Is Facebook involved in those conversations as far as the policy making in India on these aspects in concerned?
Given the nature of the company, we are. When you look into how much we are leaning into build Web 3.0 and metaverse, a technology which is fundamentally different, we obviously engage with anyone who wants to hear our point of view. We have found stakeholders including governments being open to discussions in private where they are open to objective discussion on different point of view. That will continue to be the case in Web 3.0 as well.
As a big media company, so to say, would Meta be interested in buying rights to broadcast IPL?
One, I don’t think we’re a media company. I think we partner with other media company, and hopefully they’ve seen value in leveraging our platforms. We ourselves don’t see us as a media company. I don’t think we will build particular use cases. We are thinking more along the lines that we can build frameworks and help with foundational tools on both the software and hardware side that will enable other developers to build compelling use cases for the metaverse. The role that Meta has is fundamentally around the building the toolkits, enabling other partners and developers, and therefore in this context, we don’t have the intention to bid for IPL rights that are opening up in the next few weeks. It is the context of the role we see ourselves in, of building the metaverse, and not because we think IPL is not a fantastic property. I have seen the power of IPL in building Hotstar.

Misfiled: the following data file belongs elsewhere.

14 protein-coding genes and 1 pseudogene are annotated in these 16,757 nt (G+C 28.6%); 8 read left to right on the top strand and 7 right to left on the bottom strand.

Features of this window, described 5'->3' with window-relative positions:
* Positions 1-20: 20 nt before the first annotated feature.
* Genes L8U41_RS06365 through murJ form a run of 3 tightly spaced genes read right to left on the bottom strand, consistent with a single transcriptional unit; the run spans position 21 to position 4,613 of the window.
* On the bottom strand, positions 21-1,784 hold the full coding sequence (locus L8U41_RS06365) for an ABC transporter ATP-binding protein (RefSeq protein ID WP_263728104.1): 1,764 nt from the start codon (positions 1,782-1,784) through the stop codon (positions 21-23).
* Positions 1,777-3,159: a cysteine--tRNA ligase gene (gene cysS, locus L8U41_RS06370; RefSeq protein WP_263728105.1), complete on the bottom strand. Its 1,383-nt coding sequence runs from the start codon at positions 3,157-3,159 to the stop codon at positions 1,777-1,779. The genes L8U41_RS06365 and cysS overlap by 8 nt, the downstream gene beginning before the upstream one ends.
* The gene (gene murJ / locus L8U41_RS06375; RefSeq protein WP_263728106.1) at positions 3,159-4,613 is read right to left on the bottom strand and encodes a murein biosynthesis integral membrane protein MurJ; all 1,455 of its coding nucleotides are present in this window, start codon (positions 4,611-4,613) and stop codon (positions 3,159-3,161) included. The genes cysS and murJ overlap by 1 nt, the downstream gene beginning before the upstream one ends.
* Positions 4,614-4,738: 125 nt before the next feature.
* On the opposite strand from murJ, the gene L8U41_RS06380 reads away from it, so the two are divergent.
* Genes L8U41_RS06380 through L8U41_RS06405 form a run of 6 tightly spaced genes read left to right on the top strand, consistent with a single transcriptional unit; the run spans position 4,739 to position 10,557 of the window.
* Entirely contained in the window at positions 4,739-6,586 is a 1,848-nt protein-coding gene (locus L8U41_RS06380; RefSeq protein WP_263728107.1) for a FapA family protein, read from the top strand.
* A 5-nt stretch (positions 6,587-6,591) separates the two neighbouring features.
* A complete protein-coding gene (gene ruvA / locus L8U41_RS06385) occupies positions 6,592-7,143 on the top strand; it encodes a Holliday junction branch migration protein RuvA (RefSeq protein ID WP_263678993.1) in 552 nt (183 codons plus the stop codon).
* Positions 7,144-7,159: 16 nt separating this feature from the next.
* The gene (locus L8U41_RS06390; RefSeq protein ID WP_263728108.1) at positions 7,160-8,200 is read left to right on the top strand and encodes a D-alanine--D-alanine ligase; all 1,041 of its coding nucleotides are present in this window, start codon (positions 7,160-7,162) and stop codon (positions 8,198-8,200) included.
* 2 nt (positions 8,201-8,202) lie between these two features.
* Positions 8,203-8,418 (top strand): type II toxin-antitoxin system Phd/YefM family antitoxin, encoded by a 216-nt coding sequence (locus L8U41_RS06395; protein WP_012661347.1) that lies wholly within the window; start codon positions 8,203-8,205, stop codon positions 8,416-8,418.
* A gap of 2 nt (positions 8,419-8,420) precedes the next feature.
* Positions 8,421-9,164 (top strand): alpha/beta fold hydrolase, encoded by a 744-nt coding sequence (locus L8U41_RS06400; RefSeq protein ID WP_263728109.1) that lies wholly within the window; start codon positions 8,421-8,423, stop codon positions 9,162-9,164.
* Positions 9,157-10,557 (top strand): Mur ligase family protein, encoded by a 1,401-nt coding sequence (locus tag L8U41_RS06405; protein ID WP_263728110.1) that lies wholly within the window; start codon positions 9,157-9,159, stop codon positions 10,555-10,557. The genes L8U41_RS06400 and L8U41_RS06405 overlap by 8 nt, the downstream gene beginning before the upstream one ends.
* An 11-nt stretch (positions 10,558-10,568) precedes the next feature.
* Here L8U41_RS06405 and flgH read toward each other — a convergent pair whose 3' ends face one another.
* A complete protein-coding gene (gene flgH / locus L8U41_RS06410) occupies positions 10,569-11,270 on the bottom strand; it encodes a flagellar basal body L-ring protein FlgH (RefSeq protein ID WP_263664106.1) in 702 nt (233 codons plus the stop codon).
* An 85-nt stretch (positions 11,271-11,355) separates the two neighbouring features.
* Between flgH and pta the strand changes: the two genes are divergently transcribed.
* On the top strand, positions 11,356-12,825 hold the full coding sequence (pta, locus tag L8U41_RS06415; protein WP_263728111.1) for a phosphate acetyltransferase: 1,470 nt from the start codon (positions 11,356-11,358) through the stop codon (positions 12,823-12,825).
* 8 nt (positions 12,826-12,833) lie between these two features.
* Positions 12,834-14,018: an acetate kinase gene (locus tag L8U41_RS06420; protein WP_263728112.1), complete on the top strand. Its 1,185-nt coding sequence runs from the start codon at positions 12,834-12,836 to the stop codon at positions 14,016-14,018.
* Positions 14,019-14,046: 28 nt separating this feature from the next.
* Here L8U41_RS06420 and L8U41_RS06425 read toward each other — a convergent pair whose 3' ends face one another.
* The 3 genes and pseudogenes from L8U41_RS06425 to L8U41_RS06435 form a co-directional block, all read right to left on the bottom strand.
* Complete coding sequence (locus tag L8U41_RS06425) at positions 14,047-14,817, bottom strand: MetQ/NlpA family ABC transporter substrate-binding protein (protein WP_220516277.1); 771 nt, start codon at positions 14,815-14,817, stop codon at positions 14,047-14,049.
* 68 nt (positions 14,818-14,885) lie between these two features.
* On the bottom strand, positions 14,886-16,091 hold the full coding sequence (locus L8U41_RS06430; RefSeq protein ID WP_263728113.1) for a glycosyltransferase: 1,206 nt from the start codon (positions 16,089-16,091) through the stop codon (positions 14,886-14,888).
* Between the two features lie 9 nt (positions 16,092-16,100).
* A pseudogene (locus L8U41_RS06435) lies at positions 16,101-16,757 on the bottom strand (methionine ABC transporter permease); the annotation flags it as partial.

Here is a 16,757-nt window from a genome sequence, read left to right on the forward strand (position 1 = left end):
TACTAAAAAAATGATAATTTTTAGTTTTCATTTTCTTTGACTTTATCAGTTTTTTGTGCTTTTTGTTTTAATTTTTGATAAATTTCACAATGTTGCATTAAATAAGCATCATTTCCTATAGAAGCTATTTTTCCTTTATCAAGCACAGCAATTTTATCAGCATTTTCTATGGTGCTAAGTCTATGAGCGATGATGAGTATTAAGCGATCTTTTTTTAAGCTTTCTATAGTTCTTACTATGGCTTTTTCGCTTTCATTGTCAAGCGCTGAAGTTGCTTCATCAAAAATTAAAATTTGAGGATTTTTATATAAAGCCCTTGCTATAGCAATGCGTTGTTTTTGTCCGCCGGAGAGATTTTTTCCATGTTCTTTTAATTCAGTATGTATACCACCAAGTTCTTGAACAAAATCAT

In terms of the Apple privacy changes, globally, there’s a $10 billion impact that Meta has said it will see as a result of the new policy. For India, could you provide any qualitative or quantitative insights into what impact is being witnessed by Meta?
There are no numbers to share. What we’ve publicly announced over the last few weeks, and what’s to come, we’ve clearly worked to make sure that some of the underreporting on web conversions that have come on the back of the Apple changes are addressed. That will continue. The only other thing to call out is that Apple or iOS is a very small share of the total devices in India.
As far as the Metaverse is concerned, are there products that you see changing the shape of Web 3.0? Have you invested in any of these?
It really is an open canvas. I believe that the timing of this is quite important. When the last version of the internet came up, we were at a very different stage as a country. Not many people had come online and the developer ecosystem was very early. This confidence that has now come in on the back of the massive entrepreneurial energy that has been unleashed in the last few years, aided by international capital.
As a country, we now have the opportunity to shape the global metaverse. I do not think it is now about picking only a couple of categories. As a country, the opportunity is so big, we could not be in a better position to create a value for ourselves and the world.
Some of the companies have started building use cases. Are they pioneers in this unknown field of metaverse or are they leaping before looking?
I do not have a view on a particular company or a particular use case. We are trying to articulate our vision of what we are trying to build, the enabling agenda on the hardware or the software side and pointing to the opportunity to build it in a patient, intentional manner over the long term.